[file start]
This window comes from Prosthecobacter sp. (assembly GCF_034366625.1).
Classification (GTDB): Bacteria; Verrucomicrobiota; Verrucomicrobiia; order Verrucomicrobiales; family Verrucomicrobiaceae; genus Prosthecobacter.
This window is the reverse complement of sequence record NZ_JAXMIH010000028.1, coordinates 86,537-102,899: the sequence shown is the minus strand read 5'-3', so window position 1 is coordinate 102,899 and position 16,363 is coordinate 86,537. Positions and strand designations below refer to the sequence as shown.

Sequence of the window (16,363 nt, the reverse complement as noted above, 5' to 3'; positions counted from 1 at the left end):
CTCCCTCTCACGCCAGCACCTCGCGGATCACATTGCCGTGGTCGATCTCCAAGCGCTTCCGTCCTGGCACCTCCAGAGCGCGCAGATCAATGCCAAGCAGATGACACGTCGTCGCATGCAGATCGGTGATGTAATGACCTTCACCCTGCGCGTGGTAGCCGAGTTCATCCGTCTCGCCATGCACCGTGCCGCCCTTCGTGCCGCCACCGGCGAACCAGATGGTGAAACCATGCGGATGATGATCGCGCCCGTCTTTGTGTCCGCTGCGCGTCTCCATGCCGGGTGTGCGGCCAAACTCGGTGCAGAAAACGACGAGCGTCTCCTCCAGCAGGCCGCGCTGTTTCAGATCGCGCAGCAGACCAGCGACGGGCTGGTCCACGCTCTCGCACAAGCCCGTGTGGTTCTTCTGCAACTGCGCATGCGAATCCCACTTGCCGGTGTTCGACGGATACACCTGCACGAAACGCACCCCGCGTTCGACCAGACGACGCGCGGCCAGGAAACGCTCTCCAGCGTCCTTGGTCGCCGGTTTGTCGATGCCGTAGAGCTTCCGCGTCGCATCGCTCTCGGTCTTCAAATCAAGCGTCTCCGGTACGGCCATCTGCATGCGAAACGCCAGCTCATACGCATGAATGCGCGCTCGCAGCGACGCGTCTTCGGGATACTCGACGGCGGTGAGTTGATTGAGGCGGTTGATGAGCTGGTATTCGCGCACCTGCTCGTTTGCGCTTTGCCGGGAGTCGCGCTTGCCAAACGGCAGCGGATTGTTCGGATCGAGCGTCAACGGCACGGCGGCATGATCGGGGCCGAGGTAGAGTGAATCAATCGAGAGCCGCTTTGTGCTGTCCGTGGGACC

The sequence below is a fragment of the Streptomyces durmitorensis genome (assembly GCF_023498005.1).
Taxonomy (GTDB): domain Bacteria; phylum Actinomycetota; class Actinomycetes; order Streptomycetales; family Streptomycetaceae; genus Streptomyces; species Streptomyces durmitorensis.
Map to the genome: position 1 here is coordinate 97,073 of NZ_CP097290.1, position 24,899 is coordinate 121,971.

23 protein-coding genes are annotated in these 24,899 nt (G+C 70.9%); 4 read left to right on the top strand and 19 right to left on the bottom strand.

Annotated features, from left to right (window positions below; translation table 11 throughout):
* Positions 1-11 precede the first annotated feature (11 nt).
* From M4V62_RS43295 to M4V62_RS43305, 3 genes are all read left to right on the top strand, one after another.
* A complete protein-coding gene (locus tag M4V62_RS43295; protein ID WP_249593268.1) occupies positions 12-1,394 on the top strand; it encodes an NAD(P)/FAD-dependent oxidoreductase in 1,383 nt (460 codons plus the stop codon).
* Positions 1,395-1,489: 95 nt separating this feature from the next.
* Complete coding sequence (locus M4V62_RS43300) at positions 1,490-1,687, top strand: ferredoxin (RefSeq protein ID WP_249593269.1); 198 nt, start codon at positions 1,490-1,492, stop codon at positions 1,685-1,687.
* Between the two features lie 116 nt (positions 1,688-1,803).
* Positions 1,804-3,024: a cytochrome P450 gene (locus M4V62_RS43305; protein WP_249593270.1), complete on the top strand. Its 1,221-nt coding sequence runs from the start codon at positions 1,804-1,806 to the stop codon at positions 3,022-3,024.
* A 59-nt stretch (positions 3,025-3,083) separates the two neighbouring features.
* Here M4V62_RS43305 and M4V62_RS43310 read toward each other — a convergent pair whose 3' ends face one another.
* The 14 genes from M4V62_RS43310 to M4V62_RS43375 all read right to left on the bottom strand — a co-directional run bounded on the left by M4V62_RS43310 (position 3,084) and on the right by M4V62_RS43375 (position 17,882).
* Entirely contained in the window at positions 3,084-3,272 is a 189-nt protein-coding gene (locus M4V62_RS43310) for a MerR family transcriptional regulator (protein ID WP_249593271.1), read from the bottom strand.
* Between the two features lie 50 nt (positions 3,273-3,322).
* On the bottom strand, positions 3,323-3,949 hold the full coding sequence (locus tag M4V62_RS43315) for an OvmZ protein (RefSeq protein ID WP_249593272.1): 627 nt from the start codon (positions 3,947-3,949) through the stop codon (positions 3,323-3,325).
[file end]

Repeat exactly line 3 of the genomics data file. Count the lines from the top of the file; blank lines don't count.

This window is the reverse complement of sequence record NZ_JAXMIH010000028.1, coordinates 86,537-102,899: the sequence shown is the minus strand read 5'-3', so window position 1 is coordinate 102,899 and position 16,363 is coordinate 86,537. Positions and strand designations below refer to the sequence as shown.